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Treatment of Spinal Cord Injury

Treatment begins with the emergency medical personnel who make an initial evaluation and immobilise the patient for transport. Immediate medical care within the first 8 hours following injury is critical to the patient's recovery. Nowadays there is much greater knowledge about the moving and handling of spinal injury patients.  Incorrect techniques used at this stage could worsen the injuries considerably.

When injury occurs and for a period of time thereafter, the spinal cord responds by swelling. Treatment starts with steroid drugs, these can be administered at the scene by an air ambulance Doctor or trained paramedic. These drugs reduce inflammation in the injured area and help to prevent further damage to cellular membranes that can cause nerve death. Sparing nerves from further damage and death is crucial.

Each patient's injury is unique. Some patients require surgery to stabilise the spine, correct a gross misalignment, or to remove tissue causing cord or nerve compression. Spinal stabilisation often helps to prevent further damage.  Some patients may be placed in traction and the spine allowed to heal naturally.  Every injury is unique as is the course of post injury treatment that follows.

Spinal Cord Shock
When a spinal cord injury is caused due to trauma, the body goes into a state known as spinal shock. While spinal shock begins within a few minutes of the injury, it make take several hours before the full effects occur. During spinal shock the nervous system is unable to transmit signals, some of which may return once spinal shock has subsided, the time spinal shock lasts for is approximately 4-6 weeks following the injury. In some rare cases spinal cord shock can last for several more months.  The loss of these signals will effect the persons movement, sensation and how well the body’s systems function. Often the persons loss of movement and sensation below the level of the spinal cord injury may appear complete soon after the injury. This may mask the real extent of the damage. Usually, over the first few weeks the some of body systems adjust to the effects of the injury and their function improves. Therefore, during this time and the early stage of ANY new injury it is unlikely that an accurate prediction of any recovery or permanent paralysis can be made.

Surgery
Depending on the circumstances, when surgery is required, it may be performed within 8 hours following injury. Surgery may be considered if the spinal cord is compressed and when the spine requires stabilization. The surgeon decides the procedure that will provide the greatest benefit for the patient.

Different tissue and bony structures including vertebrae misaligned from the force of injury, a herniated disc, or a haematoma can cause spinal cord compression. An unstable spine may require spinal instrumentation and fusion to build in support.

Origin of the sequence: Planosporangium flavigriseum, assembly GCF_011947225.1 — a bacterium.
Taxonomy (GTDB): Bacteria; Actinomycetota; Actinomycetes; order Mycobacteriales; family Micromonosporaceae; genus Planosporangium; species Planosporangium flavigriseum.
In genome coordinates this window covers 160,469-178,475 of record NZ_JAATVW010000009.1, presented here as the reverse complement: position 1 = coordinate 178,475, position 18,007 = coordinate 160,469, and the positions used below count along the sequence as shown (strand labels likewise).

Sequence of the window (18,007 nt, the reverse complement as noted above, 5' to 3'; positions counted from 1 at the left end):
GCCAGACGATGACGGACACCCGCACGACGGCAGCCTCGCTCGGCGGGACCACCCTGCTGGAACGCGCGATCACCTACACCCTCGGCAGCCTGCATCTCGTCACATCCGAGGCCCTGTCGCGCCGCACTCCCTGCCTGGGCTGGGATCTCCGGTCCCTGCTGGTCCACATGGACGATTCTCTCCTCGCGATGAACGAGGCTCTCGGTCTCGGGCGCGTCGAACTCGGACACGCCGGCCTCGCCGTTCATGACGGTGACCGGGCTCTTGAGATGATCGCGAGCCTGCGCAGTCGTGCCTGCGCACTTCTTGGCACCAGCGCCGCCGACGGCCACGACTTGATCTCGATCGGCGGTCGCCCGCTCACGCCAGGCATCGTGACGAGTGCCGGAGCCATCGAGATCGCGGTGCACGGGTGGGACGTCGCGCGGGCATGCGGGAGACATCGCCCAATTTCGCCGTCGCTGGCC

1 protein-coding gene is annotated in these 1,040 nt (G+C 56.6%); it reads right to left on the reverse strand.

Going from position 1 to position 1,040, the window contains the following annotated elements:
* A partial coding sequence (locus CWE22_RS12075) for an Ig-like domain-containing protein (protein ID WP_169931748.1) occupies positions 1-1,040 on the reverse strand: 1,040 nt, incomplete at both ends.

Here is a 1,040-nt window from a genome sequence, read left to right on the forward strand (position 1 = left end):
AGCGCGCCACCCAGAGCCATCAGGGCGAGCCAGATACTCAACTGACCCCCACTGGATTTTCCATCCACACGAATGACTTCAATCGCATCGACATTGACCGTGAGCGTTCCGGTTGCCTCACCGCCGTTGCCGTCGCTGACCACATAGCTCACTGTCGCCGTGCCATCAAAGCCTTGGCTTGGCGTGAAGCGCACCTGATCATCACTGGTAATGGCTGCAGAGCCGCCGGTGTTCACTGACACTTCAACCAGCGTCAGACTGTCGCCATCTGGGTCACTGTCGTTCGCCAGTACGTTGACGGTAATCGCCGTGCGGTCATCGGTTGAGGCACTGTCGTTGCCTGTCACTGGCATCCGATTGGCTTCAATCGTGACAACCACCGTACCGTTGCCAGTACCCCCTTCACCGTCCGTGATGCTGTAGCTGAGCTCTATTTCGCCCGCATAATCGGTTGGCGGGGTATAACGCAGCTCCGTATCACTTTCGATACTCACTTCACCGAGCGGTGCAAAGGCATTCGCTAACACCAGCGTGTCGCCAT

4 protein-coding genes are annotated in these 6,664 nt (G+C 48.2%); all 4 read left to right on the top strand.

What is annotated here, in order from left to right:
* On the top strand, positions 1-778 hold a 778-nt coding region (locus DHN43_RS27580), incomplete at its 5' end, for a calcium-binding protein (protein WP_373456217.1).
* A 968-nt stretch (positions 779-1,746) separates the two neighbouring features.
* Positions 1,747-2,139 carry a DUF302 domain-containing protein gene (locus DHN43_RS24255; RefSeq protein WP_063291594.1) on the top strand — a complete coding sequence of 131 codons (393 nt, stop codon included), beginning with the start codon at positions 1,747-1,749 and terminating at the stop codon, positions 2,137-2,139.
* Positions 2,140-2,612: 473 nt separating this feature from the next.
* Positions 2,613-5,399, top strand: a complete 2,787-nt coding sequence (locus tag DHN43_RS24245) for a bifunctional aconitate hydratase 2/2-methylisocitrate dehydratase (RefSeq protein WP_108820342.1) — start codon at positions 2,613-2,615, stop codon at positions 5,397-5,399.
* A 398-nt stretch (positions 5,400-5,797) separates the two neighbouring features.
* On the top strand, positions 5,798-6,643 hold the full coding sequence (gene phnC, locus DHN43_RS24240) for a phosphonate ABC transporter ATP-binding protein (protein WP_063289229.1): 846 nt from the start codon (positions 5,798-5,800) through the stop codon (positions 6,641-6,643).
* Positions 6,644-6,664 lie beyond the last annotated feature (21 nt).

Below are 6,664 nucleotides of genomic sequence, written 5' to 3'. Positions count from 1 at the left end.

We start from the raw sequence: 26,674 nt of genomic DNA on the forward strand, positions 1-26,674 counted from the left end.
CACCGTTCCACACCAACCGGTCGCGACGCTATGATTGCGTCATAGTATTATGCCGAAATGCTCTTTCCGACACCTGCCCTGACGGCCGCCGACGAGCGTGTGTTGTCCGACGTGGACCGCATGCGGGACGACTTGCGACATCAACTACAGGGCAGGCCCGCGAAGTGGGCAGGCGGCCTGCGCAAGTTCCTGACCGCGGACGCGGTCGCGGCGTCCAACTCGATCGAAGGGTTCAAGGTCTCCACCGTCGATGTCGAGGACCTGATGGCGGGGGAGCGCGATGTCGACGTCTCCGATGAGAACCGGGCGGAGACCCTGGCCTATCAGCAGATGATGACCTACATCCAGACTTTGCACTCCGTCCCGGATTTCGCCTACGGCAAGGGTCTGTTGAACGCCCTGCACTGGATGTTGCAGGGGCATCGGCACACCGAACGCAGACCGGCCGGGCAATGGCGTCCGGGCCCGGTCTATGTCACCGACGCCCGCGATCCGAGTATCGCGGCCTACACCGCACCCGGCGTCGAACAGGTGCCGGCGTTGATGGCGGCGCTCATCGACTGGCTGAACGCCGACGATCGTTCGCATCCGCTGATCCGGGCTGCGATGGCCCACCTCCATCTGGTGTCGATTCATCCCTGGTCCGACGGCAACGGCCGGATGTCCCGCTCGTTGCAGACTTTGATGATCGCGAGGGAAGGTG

Spinal instrumentation and fusion can be used to provide permanent stability to the spinal column. These procedures correct, join, and solidify the level where a spinal element has been damaged or removed (e.g. herniated disc)

Instrumentation uses medically designed hardware such as rods, bars, wires and screws. Instrumentation is combined with fusion (bone grafts) to permanently join two or more vertebrae.

Healing Broken Bones Without Surgery
Surgery isn't the only way to repair broken bones in the neck and back a more conservative and less invasive approach is to allow the bones to heal naturally with the help of halo traction where needed.  This approach may mean up to two months complete bed rest.
 
Recovery
Once the patient is stabilised, care and treatment focuses on supportive care and rehabilitation. Family members, nurses, or specially trained carers give supportive care. This care might include helping the patient bathe, dress, change positions to prevent bedsores, and other assistance.

Rehabilitation often includes physical therapy, occupational therapy, and counselling for emotional support. Each program is designed to meet the patient's unique needs.

The services may be initially provided while the patient is hospitalised or on a specialist spinal injuries unit. Following hospitalisation, some patient's are admitted to a rehabilitation facility. Other patients can continue rehabilitation on an outpatient basis and/or at home.

A physiotherapy (PT) program can facilitate the restoration of muscle strength, flexibility, improve mobility, coordination, and maintain body functions through exercise. Massage, hydrotherapy, and other treatments can help to relieve pain.

Gait training may be taught to patients with difficulty walking, which could include teaching the patient how to use assistive devices (e.g., walker, crutches or a cane). physiotherapy benefits the patient be preventing complications from surgery or illness.

Occupational therapy (OT) teaches the patient how to cope with everyday life. OT encourages independence by helping the patient with daily tasks such as dressing, bathing, food preparation, going to the toilet, and other activities of daily living.

Speech and language therapy may be included. These skills cross over to the workplace, helping the patient develop their full potential. This might include teaching the patient how to use different muscles to complete tasks such as writing.

Sometimes more than the support from family and friends is needed to cope with spinal cord injury. Many types of counselling are available including psychiatrists, psychologists, and group therapy.

see also:-

Complications - Rehabilitation - Rehabilitation Functional Goals - Spinal Injury


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